The Splash.Swarf enclosure is complete. All the Metalwork is done, painted and together. I used 6mm perpsex for the window ( no sanely priced 'flexicrylic - the non-shatter stuff - available in Southern Africa - R4700.00 for 2.4Mx1.2M, the smallest available)
This required a 38degree bend in it, so I mad a supawood jig and heat-bent the perspex with a heat gun. That worked very well.
Heat gun heater..
The bent sheet.
Handles fitted and cover located on Enclosure window.
I have to split my post into 2 or 3 it says - 1450 words to many - WHAT??? Don't mind this forums software to much, but this gets me every time and it irks me - there are not even 1400 words in the total post...
|Thread: shaper cross feed|
And the not so big boys too...
|Thread: EMCO FB2 side milling issues|
YC indicates that a good finish is obtained in X so I would think that to a large degree eliminates feedrate issues, cutter type, etc. Kiwi Bloke's comments should be investigated methodically. Make sure the four bolts clamping the column mount to the XY table base are tight - likewise the two clamp bolts that close the split in the column mount.
I run my FB2 with the gibs perhaps a little tighter than most - grab the Y table at its ends and push one end, pull the other - there should be no deflection. As KiwiBloke said, the geometry is an indicator here - make sure the slide on the column is really tight - perhaps for testing, release the grub limiting screws on the column slide ( they assist in setting the 'gib' effect when removing play on the slide to column interface) and tighten the two bolts that close the slide split so that the head cannot move. See if the finish improves? Likewise lock off the quill so it cannot move.
|Thread: Milling collet choices|
I use ER collets. However, my mills are small so cutter sizes are limited. That said, I do occasionally use a shell end mill , abt 45mm diameter, that has a 14mm drive shaft - In Ali I really have to tighten the ER25 collets up on that shaft, I mean really tight, A good DOC sometimes would allow the shaft to slip in the collet. An ER32 collet would probably do better. The bridgeport is a much bigger mill, with more power, and I would think R8 collets would be the way to go. Cost more I suppose. ER collets have limited contact length, but are convenient for quick changes.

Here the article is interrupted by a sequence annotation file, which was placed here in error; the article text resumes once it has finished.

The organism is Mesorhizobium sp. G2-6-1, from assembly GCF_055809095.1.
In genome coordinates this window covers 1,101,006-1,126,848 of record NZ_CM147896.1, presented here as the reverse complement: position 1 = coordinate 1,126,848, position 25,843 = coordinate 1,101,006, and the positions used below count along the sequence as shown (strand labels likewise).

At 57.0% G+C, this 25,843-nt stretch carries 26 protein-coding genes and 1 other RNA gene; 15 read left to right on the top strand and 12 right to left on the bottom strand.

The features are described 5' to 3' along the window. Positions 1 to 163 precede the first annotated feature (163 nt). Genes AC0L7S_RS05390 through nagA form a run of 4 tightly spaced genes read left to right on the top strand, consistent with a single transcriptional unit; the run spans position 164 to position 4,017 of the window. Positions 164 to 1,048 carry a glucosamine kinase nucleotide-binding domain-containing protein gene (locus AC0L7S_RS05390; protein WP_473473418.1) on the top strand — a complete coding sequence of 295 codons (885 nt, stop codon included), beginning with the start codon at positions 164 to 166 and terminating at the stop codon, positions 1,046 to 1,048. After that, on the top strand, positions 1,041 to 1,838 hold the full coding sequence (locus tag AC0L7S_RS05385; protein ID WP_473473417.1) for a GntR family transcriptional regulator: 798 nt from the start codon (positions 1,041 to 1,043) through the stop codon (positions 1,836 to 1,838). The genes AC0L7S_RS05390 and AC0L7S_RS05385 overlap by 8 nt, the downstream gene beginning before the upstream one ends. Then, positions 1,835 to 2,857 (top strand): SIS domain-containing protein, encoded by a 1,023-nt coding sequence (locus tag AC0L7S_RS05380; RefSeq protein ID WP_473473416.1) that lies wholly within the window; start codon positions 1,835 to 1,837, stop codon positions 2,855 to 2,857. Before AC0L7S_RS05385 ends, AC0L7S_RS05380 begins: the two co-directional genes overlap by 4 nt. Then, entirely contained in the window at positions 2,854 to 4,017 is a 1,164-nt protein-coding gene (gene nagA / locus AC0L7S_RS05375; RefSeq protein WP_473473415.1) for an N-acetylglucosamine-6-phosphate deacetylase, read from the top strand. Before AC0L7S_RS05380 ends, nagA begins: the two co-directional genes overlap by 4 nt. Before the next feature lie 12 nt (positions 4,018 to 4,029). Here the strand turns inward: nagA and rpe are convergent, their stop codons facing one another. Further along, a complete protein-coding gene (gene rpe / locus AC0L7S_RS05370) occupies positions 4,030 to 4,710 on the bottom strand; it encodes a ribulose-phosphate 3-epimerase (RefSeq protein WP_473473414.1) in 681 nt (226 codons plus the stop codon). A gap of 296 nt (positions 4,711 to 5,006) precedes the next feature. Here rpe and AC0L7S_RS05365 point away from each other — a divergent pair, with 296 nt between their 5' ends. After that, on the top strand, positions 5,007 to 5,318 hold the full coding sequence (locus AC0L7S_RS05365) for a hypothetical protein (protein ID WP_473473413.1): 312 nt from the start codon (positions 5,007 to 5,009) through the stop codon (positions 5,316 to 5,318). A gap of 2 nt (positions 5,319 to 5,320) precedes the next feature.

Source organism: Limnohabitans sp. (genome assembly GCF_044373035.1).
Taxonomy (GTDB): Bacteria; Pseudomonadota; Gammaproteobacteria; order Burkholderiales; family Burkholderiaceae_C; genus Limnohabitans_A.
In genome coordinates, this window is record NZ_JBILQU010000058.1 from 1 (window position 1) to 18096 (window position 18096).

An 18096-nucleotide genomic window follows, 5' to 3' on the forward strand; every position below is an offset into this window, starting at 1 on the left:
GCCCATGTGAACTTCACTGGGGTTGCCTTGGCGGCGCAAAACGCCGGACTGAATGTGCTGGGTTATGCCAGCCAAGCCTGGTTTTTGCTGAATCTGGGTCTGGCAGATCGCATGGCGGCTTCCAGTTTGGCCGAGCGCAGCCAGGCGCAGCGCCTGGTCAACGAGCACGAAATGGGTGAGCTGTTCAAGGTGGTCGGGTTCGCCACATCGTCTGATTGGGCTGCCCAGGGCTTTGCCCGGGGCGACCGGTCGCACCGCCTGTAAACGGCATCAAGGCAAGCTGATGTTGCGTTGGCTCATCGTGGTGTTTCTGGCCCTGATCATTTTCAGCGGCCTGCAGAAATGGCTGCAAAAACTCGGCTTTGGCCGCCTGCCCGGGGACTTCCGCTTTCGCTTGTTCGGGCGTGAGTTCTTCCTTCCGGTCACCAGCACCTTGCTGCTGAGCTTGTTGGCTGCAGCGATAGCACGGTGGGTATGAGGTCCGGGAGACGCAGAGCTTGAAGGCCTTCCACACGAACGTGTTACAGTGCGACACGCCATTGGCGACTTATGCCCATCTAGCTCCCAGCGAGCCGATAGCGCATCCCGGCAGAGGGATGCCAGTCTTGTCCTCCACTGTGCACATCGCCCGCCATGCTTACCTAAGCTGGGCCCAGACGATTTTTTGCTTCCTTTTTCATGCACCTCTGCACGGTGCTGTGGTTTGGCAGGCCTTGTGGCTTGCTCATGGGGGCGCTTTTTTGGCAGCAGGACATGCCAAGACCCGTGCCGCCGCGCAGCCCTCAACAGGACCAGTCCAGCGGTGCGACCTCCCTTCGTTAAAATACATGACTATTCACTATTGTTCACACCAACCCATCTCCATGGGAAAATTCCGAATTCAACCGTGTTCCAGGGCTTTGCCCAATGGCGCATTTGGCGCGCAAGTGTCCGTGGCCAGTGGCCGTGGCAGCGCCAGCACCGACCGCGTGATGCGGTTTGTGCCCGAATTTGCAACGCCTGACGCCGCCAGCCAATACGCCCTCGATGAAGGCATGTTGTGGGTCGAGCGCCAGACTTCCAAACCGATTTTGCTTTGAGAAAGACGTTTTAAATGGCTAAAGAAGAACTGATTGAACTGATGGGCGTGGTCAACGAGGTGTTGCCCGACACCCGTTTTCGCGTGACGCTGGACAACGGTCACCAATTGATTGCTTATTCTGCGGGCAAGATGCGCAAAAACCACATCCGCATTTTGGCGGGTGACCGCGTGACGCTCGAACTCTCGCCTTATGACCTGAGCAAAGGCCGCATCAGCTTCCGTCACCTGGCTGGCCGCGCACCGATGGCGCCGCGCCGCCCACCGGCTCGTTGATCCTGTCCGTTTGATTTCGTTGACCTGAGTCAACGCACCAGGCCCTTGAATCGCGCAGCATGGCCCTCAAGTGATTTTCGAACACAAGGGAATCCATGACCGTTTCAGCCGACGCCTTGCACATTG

|Thread: EMCO FB2 side milling issues|
Says I need a Login to see your Photo's YC...
Perhaps you can put them in an album on this forum? I have three FB2's....although one has a J&S head. The other two are original, except for one being CNC'd.
I obtain very good finishes in Ali with with greater DOC than what you have attempted, so you should be able to do it easily.
What does it sound like when cutting? Just the normal load gearbox/ ( esp at 2000 rpm..) Have you tried lower rpm?
What happens when you vary the feed speed? How is the cutter held - ER collet, Morse taper shank cutter? I have an 'abused', now replaced, FP2 quill where the morse taper for about 25 to 30mm from the mouth was badly damaged, as though the previous dolt-owner had not pulled up the taper and so it slipped, or had crud embedded, etc. ( its a long story..) This resulted in a morse taper inserted showing some side wobble under load - how does your quill taper look?
The obvious things are taken care of? - cutter edge quality, workpiece stability, etc?
would like to see the photos..esp the vise type,height, X and Y construction, etc.
|Thread: XY Table, or XZ gantry?|
Makes for a concise and neat structure, and can be very rigid, but there are some non-trivial issues. Rotary table backlash is difficult to eradicate, and does not stay so for long - eliminating backlash in ball screws is easier. And then the software is not simple - you need good polar kinematics, with all the issues of the ArcTan near workpiece centre of rotation ( requiring very rapid - instant- rotations of the table as the cutter passes centre). I have just done this with a C axis / live tool implementation on a lathe, which IS simply an XZ mill with rotary table, on its side...It was painfull
I would not go that route for a 'simple' mill. Not to mention Linuxcnc...
An XZ gantry works well for such use.
My 'engraver' - very sturdy - table is a bit bigger than A4 size. Table moves in Y. Machine weighs around 36kg.
Peter - this looks interesting - the gantru appears bolted down so I assume this is the operating construction - interesting kinmatics here with a linear angle transform. All perpendicular cuts require angular transforms...
Edited By Joseph Noci 1 on 28/12/2021 06:26:04
Edited By Joseph Noci 1 on 28/12/2021 06:26:59
|Thread: CNC Lathe Scratch Build|
Thanks Baz - I am enjoying the building, but it does become a bit much sometimes...
I suspect my 'code' won't make it anywhere - its is not really universal - the C axis is very specific- using a powerful step/direction servo motor ( not stepper, and not true servo- it is closed loop servo, but closed internal to the motor, with its own servo driver, encoder, etc). The ATC is also unique/specific and so the polar interpolation mode integration is likewise somewhat specific - the math not so, but the glue is rather.
The C axis, ATC and a few other bits are Hal compile components, and will never be considered mainstream Linuxcnc code to be integrated into master. Also, a large proportion of the tricks is also all in the INI and HAL files...
So, probably not - just another one of those 'brilliant' glitches in life...